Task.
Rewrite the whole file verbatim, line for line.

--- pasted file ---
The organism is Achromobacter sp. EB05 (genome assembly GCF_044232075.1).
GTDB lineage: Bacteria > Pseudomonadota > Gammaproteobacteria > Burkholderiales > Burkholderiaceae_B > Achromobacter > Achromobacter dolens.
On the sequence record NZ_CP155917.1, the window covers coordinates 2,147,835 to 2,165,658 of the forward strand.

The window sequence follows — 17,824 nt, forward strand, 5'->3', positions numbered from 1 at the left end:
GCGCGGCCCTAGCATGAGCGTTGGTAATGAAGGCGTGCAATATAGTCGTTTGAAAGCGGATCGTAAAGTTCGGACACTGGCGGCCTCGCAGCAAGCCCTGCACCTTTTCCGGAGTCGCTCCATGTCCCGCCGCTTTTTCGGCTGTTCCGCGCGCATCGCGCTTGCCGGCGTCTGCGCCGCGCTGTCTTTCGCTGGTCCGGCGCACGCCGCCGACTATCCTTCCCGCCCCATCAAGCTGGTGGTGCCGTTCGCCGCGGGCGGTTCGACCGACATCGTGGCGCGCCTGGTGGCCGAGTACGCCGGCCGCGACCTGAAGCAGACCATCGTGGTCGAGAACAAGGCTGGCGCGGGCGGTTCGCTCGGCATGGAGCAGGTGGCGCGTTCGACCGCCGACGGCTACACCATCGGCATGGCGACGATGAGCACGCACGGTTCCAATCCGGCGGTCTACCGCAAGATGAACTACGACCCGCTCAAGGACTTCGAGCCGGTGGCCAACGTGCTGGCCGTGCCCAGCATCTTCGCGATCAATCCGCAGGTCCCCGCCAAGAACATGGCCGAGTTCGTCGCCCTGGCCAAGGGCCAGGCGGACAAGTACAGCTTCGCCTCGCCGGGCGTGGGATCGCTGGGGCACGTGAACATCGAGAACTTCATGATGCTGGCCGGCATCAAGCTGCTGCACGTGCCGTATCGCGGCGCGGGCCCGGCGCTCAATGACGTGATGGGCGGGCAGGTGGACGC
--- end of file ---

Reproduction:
The organism is Achromobacter sp. EB05 (genome assembly GCF_044232075.1).
GTDB lineage: Bacteria > Pseudomonadota > Gammaproteobacteria > Burkholderiales > Burkholderiaceae_B > Achromobacter > Achromobacter dolens.
On the sequence record NZ_CP155917.1, the window covers coordinates 2,147,835 to 2,165,658 of the forward strand.

The window sequence follows — 17,824 nt, forward strand, 5'->3', positions numbered from 1 at the left end:
GCGCGGCCCTAGCATGAGCGTTGGTAATGAAGGCGTGCAATATAGTCGTTTGAAAGCGGATCGTAAAGTTCGGACACTGGCGGCCTCGCAGCAAGCCCTGCACCTTTTCCGGAGTCGCTCCATGTCCCGCCGCTTTTTCGGCTGTTCCGCGCGCATCGCGCTTGCCGGCGTCTGCGCCGCGCTGTCTTTCGCTGGTCCGGCGCACGCCGCCGACTATCCTTCCCGCCCCATCAAGCTGGTGGTGCCGTTCGCCGCGGGCGGTTCGACCGACATCGTGGCGCGCCTGGTGGCCGAGTACGCCGGCCGCGACCTGAAGCAGACCATCGTGGTCGAGAACAAGGCTGGCGCGGGCGGTTCGCTCGGCATGGAGCAGGTGGCGCGTTCGACCGCCGACGGCTACACCATCGGCATGGCGACGATGAGCACGCACGGTTCCAATCCGGCGGTCTACCGCAAGATGAACTACGACCCGCTCAAGGACTTCGAGCCGGTGGCCAACGTGCTGGCCGTGCCCAGCATCTTCGCGATCAATCCGCAGGTCCCCGCCAAGAACATGGCCGAGTTCGTCGCCCTGGCCAAGGGCCAGGCGGACAAGTACAGCTTCGCCTCGCCGGGCGTGGGATCGCTGGGGCACGTGAACATCGAGAACTTCATGATGCTGGCCGGCATCAAGCTGCTGCACGTGCCGTATCGCGGCGCGGGCCCGGCGCTCAATGACGTGATGGGCGGGCAGGTGGACGC